New report on digital and computed radiography market in Thailand, Indonesia and Malaysia

With recent developments in Asia-Pacific healthcare delivery as well as the growing emphasis on reduced radiation, seamless workflow and safety measures, innovations in the digital and computed radiography market in Thailand, Indonesia and Malaysia (TIM) are inevitable. The presence of a large number of participants is expected to further enhance advancements in the TIM digital and computed radiography space.

New analysis from Frost & Sullivan, Analysis of the TIM (Thailand, Indonesia, and Malaysia) Digital and Computed Radiography Markets (, finds that the digital and the computed radiography market earned revenues of US$31.8 million and US$14.8 million respectively in 2014.

Since Thailand and Malaysia are popular spots for medical tourism, the large patient population translates into increased procedure volumes and greater demand for digital radiography.

"The need for higher resolution diagnostic images, coupled with benefits such as improved patient comfort, reduced radiation and high throughput, has led to the widespread use of digital and computed radiography in TIM," said Frost & Sullivan Healthcare Consultant Poornima Srinivasan. "The technological efficiencies that digital radiography solutions, in particular, bring to the table bolster market demand," she added.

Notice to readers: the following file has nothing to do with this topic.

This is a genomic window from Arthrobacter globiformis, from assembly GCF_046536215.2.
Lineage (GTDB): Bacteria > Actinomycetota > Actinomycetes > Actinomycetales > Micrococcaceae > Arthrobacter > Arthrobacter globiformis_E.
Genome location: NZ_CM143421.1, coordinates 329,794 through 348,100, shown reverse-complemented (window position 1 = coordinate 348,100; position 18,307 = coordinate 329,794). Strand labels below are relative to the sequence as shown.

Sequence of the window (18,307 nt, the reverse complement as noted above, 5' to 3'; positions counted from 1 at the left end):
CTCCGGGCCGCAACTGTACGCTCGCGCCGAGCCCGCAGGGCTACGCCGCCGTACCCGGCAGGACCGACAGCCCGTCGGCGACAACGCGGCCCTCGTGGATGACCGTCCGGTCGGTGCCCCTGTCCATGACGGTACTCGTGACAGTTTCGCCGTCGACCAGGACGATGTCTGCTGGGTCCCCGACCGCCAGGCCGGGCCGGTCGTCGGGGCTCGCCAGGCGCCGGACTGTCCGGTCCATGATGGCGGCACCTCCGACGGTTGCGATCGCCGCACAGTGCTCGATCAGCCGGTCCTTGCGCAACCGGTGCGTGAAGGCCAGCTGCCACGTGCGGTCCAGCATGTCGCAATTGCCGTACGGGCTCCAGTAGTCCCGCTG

Digital technologies significantly reduce the use of chemicals and films otherwise necessary to develop X-rays, thereby ensuring environmental sustainability. Digital radiography also has features for capturing and processing images at a speed of 10 to 20 seconds, and is thus fast-evolving into an integral part of hospital infrastructure.

Despite substantial advantages, healthcare service providers are often hampered by budget constraints. As such, the availability of affordable, locally-developed technologies with enhanced features such as minimal image acquisition and short processing times will present immense opportunities for uptake in TIM.

"Market participants must partner with local production facilities to design economical yet inventive technologies and widen their footprint," suggested Srinivasan. "Collaborating with local vendors to develop competitively-priced, bundled solutions will pave the way for large-scale adoption in the TIM markets," she noted.


Frost & Sullivan


The opinions expressed here are the views of the writer and do not necessarily reflect the views and opinions of News Medical.
Post a new comment
You might also like...
Diabetes not strongly associated with in-hospital COVID mortality